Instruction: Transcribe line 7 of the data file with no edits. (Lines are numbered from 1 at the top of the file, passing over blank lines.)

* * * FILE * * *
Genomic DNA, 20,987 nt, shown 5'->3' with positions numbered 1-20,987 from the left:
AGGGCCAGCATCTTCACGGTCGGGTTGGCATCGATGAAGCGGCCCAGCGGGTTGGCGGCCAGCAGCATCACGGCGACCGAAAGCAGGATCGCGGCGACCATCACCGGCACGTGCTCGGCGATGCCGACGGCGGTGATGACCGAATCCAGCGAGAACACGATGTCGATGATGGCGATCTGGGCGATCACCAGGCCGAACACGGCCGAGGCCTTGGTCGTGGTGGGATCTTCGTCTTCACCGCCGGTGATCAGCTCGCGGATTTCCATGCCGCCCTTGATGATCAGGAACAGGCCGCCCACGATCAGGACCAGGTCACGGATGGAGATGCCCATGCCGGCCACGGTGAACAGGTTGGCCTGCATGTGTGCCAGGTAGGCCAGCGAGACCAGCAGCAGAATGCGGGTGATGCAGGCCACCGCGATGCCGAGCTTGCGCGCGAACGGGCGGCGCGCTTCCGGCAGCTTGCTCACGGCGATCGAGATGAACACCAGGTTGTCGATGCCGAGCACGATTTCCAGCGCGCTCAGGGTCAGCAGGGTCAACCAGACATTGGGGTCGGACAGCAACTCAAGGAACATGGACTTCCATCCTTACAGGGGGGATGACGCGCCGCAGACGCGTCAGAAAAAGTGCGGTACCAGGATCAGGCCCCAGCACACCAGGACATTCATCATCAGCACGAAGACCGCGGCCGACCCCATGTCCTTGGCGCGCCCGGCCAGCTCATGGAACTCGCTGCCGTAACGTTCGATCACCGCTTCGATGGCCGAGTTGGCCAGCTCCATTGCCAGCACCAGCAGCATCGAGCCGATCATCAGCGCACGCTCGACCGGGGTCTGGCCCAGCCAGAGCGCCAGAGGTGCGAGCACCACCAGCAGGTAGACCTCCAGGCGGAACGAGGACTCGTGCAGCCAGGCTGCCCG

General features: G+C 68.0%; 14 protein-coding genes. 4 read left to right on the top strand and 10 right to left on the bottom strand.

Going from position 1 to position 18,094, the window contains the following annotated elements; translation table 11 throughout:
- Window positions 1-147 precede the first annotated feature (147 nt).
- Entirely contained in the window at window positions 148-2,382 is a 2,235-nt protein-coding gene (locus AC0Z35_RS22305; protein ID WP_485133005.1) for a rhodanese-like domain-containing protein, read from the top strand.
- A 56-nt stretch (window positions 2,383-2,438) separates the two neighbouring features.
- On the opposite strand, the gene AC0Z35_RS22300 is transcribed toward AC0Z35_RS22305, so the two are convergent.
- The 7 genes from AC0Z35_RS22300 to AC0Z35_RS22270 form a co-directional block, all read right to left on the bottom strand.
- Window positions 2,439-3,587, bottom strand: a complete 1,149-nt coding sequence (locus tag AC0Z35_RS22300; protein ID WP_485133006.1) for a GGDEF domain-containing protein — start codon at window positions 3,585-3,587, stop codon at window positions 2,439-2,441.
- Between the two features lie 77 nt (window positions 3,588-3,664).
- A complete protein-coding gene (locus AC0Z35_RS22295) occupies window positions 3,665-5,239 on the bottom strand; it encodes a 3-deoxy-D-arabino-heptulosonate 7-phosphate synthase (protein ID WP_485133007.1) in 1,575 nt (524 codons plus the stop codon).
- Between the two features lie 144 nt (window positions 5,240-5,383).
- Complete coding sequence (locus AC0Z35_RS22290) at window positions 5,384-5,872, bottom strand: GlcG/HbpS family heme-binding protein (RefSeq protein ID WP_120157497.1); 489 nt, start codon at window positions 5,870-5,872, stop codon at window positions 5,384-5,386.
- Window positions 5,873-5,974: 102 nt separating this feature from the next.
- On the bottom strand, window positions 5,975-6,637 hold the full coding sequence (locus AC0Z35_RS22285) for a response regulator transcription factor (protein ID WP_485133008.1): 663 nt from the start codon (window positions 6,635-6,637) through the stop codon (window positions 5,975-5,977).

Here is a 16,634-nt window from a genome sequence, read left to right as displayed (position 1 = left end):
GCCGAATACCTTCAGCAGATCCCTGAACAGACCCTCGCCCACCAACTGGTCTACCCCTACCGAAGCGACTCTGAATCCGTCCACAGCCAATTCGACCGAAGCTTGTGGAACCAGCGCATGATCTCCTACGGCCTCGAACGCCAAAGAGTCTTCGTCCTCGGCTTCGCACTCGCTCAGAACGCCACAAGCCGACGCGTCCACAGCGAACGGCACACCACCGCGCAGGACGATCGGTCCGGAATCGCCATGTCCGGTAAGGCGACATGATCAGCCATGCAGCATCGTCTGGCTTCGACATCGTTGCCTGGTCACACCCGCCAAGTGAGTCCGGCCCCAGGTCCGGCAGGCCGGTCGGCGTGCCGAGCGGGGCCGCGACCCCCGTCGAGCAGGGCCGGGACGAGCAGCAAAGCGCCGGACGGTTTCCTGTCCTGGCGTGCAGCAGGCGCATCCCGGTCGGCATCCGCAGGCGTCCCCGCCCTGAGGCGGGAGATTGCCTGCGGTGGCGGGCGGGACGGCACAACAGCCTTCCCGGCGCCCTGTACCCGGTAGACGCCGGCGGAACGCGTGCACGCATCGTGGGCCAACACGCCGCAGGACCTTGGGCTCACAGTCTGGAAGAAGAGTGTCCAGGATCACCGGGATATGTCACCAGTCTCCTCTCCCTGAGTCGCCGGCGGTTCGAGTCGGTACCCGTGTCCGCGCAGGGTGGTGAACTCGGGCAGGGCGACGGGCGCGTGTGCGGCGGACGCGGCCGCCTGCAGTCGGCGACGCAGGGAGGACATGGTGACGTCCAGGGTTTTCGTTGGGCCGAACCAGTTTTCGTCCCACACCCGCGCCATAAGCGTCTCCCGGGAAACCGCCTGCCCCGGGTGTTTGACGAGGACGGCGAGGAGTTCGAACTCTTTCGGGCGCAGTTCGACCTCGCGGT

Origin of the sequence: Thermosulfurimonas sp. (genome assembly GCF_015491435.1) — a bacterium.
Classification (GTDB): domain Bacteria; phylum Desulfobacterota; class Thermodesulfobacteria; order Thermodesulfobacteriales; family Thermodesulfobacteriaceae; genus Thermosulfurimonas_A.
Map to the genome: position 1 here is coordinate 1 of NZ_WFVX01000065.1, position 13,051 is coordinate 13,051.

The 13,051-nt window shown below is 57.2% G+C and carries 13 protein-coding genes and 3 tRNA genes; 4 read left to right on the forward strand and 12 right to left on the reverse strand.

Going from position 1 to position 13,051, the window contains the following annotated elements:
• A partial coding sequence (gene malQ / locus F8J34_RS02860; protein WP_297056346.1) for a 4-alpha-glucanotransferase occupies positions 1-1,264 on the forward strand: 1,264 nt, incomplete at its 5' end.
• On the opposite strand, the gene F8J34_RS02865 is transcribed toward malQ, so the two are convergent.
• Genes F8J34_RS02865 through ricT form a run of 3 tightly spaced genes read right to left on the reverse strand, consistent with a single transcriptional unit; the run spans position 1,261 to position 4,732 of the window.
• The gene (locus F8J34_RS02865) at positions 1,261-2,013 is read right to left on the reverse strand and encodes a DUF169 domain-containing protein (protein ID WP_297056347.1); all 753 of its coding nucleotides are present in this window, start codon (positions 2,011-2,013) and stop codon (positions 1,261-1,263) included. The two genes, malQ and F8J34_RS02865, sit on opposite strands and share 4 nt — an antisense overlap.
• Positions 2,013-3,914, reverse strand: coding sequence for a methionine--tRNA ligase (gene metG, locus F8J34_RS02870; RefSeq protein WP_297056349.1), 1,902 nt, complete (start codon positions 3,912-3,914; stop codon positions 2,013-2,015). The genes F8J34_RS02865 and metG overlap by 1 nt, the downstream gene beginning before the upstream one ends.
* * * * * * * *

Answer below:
- A 56-nt stretch (window positions 2,383-2,438) separates the two neighbouring features.